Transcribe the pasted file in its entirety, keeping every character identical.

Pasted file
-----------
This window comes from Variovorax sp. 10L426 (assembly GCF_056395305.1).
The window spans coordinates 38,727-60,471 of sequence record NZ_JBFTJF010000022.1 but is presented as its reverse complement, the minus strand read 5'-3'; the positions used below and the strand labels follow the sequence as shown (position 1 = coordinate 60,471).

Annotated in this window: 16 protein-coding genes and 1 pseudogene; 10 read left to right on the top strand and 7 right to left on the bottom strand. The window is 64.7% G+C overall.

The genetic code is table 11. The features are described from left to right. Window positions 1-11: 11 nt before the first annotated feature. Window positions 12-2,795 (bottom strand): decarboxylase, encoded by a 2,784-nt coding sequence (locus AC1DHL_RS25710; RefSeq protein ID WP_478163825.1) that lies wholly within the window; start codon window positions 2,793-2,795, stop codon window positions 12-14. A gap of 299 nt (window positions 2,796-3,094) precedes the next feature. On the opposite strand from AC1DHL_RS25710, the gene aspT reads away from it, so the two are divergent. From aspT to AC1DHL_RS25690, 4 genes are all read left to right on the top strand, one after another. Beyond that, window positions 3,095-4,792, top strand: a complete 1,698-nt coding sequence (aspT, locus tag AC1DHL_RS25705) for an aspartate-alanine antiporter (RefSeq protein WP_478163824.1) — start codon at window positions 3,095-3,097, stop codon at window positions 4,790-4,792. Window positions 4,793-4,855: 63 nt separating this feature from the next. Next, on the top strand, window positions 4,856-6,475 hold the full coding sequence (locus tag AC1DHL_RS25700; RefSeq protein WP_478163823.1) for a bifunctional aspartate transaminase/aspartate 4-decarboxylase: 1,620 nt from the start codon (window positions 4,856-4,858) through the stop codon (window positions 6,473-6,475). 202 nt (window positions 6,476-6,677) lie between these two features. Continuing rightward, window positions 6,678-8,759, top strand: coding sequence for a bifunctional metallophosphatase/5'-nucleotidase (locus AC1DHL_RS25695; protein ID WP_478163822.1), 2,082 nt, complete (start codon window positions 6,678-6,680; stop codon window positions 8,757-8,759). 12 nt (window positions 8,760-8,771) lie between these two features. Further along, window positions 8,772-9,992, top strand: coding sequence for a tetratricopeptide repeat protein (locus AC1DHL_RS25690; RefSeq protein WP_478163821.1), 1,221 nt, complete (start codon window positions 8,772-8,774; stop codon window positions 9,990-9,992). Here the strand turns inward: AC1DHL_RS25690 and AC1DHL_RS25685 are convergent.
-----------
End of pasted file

This window comes from Variovorax sp. 10L426 (assembly GCF_056395305.1).
The window spans coordinates 38,727-60,471 of sequence record NZ_JBFTJF010000022.1 but is presented as its reverse complement, the minus strand read 5'-3'; the positions used below and the strand labels follow the sequence as shown (position 1 = coordinate 60,471).

Annotated in this window: 16 protein-coding genes and 1 pseudogene; 10 read left to right on the top strand and 7 right to left on the bottom strand. The window is 64.7% G+C overall.

The genetic code is table 11. The features are described from left to right. Window positions 1-11: 11 nt before the first annotated feature. Window positions 12-2,795 (bottom strand): decarboxylase, encoded by a 2,784-nt coding sequence (locus AC1DHL_RS25710; RefSeq protein ID WP_478163825.1) that lies wholly within the window; start codon window positions 2,793-2,795, stop codon window positions 12-14. A gap of 299 nt (window positions 2,796-3,094) precedes the next feature. On the opposite strand from AC1DHL_RS25710, the gene aspT reads away from it, so the two are divergent. From aspT to AC1DHL_RS25690, 4 genes are all read left to right on the top strand, one after another. Beyond that, window positions 3,095-4,792, top strand: a complete 1,698-nt coding sequence (aspT, locus tag AC1DHL_RS25705) for an aspartate-alanine antiporter (RefSeq protein WP_478163824.1) — start codon at window positions 3,095-3,097, stop codon at window positions 4,790-4,792. Window positions 4,793-4,855: 63 nt separating this feature from the next. Next, on the top strand, window positions 4,856-6,475 hold the full coding sequence (locus tag AC1DHL_RS25700; RefSeq protein WP_478163823.1) for a bifunctional aspartate transaminase/aspartate 4-decarboxylase: 1,620 nt from the start codon (window positions 4,856-4,858) through the stop codon (window positions 6,473-6,475). 202 nt (window positions 6,476-6,677) lie between these two features. Continuing rightward, window positions 6,678-8,759, top strand: coding sequence for a bifunctional metallophosphatase/5'-nucleotidase (locus AC1DHL_RS25695; protein ID WP_478163822.1), 2,082 nt, complete (start codon window positions 6,678-6,680; stop codon window positions 8,757-8,759). 12 nt (window positions 8,760-8,771) lie between these two features. Further along, window positions 8,772-9,992, top strand: coding sequence for a tetratricopeptide repeat protein (locus AC1DHL_RS25690; RefSeq protein WP_478163821.1), 1,221 nt, complete (start codon window positions 8,772-8,774; stop codon window positions 9,990-9,992). Here the strand turns inward: AC1DHL_RS25690 and AC1DHL_RS25685 are convergent.